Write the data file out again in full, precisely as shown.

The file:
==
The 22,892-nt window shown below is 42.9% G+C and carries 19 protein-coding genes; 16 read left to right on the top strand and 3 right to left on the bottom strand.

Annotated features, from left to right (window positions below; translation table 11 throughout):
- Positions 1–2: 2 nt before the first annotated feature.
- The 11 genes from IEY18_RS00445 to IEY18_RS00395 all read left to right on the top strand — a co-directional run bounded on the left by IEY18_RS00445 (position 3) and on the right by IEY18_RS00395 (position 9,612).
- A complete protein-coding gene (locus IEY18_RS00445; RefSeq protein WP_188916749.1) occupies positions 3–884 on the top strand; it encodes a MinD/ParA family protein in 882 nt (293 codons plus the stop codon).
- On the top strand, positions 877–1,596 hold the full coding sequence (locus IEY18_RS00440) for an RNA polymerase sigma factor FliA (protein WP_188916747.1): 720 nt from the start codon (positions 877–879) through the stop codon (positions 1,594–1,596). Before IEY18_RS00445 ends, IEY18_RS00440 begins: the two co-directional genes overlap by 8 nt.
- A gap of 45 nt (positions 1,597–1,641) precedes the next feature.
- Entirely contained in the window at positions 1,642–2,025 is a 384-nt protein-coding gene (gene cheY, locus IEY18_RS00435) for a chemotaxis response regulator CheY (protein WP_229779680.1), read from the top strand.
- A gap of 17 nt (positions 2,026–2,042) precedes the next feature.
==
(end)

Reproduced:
The 22,892-nt window shown below is 42.9% G+C and carries 19 protein-coding genes; 16 read left to right on the top strand and 3 right to left on the bottom strand.

Annotated features, from left to right (window positions below; translation table 11 throughout):
- Positions 1–2: 2 nt before the first annotated feature.
- The 11 genes from IEY18_RS00445 to IEY18_RS00395 all read left to right on the top strand — a co-directional run bounded on the left by IEY18_RS00445 (position 3) and on the right by IEY18_RS00395 (position 9,612).
- A complete protein-coding gene (locus IEY18_RS00445; RefSeq protein WP_188916749.1) occupies positions 3–884 on the top strand; it encodes a MinD/ParA family protein in 882 nt (293 codons plus the stop codon).
- On the top strand, positions 877–1,596 hold the full coding sequence (locus IEY18_RS00440) for an RNA polymerase sigma factor FliA (protein WP_188916747.1): 720 nt from the start codon (positions 877–879) through the stop codon (positions 1,594–1,596). Before IEY18_RS00445 ends, IEY18_RS00440 begins: the two co-directional genes overlap by 8 nt.
- A gap of 45 nt (positions 1,597–1,641) precedes the next feature.
- Entirely contained in the window at positions 1,642–2,025 is a 384-nt protein-coding gene (gene cheY, locus IEY18_RS00435) for a chemotaxis response regulator CheY (protein WP_229779680.1), read from the top strand.
- A gap of 17 nt (positions 2,026–2,042) precedes the next feature.